What is love? It’s a question that’s been boggling my mind since 1992. In some ways, the concept of it feels very foreign and utopian. On the other, it’s as natural and vital as breathing.
To me, loving someone means putting another person before yourself. I don’t mean like dedicating all your time to someone and leaving none for yourself, but you should be able to take care of yourself before you can take care of someone else. I don’t mean you have to be the next superhero or anything either. You should know what “you” are, like what you believe in, what you like/dislike and what makes you you. Sure, the people you meet might influence your tastes and you might come to change some of your fundamental beliefs– but the changes shouldn’t be from pure persuasion. You should be able to come to your own conclusions, make your own decisions and know where you wanna be in life before trying to support someone else. It’s mentally and physically draining to be with someone who constantly needs to be taken care of.
With that said, loving someone else isn’t easy. You have to make a lot of sacrifices, go through many unpleasantries all for the sake of another person. They might say stupid, thoughtless things that hurt your feelings. Your nice deeds might go unnoticed, and sometimes they can be incredibly inconsiderate or insensitive. And you wonder why you still stick with them when they don’t remember that one joke or that one time you hold dear. Why would anyone put up with this?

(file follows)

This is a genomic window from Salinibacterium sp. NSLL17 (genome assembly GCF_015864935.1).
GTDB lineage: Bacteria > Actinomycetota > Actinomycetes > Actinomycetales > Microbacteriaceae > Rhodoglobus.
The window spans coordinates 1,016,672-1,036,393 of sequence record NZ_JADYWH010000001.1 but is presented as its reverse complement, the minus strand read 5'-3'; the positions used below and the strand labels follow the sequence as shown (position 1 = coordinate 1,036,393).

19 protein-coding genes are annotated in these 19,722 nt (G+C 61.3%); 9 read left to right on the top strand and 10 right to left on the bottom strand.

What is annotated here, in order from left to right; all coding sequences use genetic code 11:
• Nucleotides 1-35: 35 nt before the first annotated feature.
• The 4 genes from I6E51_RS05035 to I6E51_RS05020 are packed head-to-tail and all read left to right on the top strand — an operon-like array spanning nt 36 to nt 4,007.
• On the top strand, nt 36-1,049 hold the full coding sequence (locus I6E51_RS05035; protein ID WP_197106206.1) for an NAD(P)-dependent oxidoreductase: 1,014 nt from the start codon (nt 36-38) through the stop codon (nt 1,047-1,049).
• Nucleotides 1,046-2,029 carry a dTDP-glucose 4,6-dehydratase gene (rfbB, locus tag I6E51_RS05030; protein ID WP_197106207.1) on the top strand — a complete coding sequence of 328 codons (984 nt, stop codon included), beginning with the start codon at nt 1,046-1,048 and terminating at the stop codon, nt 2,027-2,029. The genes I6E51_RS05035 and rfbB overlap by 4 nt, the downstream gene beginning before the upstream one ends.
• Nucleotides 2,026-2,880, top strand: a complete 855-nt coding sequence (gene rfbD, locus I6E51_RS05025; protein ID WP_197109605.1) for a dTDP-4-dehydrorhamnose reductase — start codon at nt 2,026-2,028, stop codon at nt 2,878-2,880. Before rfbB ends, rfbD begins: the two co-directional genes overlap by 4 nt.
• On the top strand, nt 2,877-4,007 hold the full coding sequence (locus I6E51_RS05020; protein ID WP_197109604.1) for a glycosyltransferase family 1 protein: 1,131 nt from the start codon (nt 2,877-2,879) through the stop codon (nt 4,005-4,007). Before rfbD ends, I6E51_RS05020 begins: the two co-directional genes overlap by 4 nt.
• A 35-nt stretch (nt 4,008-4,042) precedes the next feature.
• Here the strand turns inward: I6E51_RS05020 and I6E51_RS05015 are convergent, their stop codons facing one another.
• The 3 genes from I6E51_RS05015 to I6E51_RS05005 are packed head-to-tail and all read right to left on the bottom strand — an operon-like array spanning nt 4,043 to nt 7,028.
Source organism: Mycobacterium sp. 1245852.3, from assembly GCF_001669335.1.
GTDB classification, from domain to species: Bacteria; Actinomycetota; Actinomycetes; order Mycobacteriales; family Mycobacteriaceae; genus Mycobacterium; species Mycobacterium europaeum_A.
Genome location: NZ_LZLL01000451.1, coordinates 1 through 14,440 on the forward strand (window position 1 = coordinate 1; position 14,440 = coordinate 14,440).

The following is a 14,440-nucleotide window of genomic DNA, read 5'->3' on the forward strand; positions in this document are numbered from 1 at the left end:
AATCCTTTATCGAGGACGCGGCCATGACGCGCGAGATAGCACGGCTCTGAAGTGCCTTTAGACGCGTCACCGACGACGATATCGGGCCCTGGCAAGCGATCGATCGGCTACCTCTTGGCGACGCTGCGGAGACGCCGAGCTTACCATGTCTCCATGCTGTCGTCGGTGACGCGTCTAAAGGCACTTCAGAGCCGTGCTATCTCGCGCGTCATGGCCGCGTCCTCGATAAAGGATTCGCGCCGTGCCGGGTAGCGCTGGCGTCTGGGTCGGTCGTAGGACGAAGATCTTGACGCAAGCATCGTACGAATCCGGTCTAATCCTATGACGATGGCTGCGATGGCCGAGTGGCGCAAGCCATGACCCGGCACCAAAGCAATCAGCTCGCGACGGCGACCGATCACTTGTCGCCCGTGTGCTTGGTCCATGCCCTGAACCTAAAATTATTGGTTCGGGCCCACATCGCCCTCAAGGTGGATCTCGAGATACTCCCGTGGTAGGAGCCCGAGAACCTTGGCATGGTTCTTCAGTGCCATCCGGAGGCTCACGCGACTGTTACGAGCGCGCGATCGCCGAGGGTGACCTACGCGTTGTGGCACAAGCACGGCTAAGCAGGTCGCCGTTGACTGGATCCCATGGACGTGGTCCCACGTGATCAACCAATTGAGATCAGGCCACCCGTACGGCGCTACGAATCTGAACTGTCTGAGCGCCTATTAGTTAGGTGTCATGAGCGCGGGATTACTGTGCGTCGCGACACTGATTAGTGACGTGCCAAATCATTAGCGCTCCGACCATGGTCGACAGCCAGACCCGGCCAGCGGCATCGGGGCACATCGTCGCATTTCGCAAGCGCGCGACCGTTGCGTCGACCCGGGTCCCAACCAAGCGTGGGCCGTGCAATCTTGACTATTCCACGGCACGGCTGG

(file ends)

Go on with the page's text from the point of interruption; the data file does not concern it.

Beneath the surface, there’s a chance at something incredible. The risk is worth taking to see if the feeling’s mutual. When you’re getting to know someone, the idea of being rejected to due your past is horrifying. But love is accepting, and that person will try to understand your past and help you see your future. As human beings, we’re constantly changing and adapting to our environment, but what makes us unique individuals remains the same– and that’s what they should love you for, for you as yourself. Love is an emotion that deals with entireties, not fragments. I don’t think someone really loves you if they’re only focused on your past or on who you could become.
“Love looks not with the eyes, but with the mind.” – William Shakespeare
Love can provide so much more beyond just physical attraction or companionship. I think love in its most ideal form is servile. Being with a person you love inspires you and motivates you to become someone even better than the person you are now. This sense of devotion and loyalty fuels passion, not just for that person, but everything that you do; the joy that derives from this person spreads to all aspects in your life. A long time friend described it as “enriching each other’s lives,” and I can’t agree more.
Though love is powerful and uplifting, it’s also temporary. Nothing good lasts forever… at least, not without effort. You have to constantly spark what set love on fire in the first place. A certain amount of time and perseverance is needed by both parties, as well as means of clear communication. Do whatever you have to do to remind yourself, “This person is worth it.” For me, recollecting special moments in time– whether it’s an inside joke, a silly photo or handwritten notes– is enough to trigger appreciation. And if you can’t really find any matches to start the fire, then maybe it’s time for some reevaluation.
When you love someone, you never forget them. Whether you like it or not, they’re going to be a part of your life and take a role in shaping who you are. If you’re doing this whole love thing right, sometimes it should be so moving that it brings tears to your eyes. In my experience, the people who truly love you will let you know in one way or another.
The whole process of loving someone is frightening and needs a lot of personal investment. You’ll feel as vulnerable as a possum crossing Highway 401 during rush hour, but as long as you make it to that other side–
well, then you’d be home.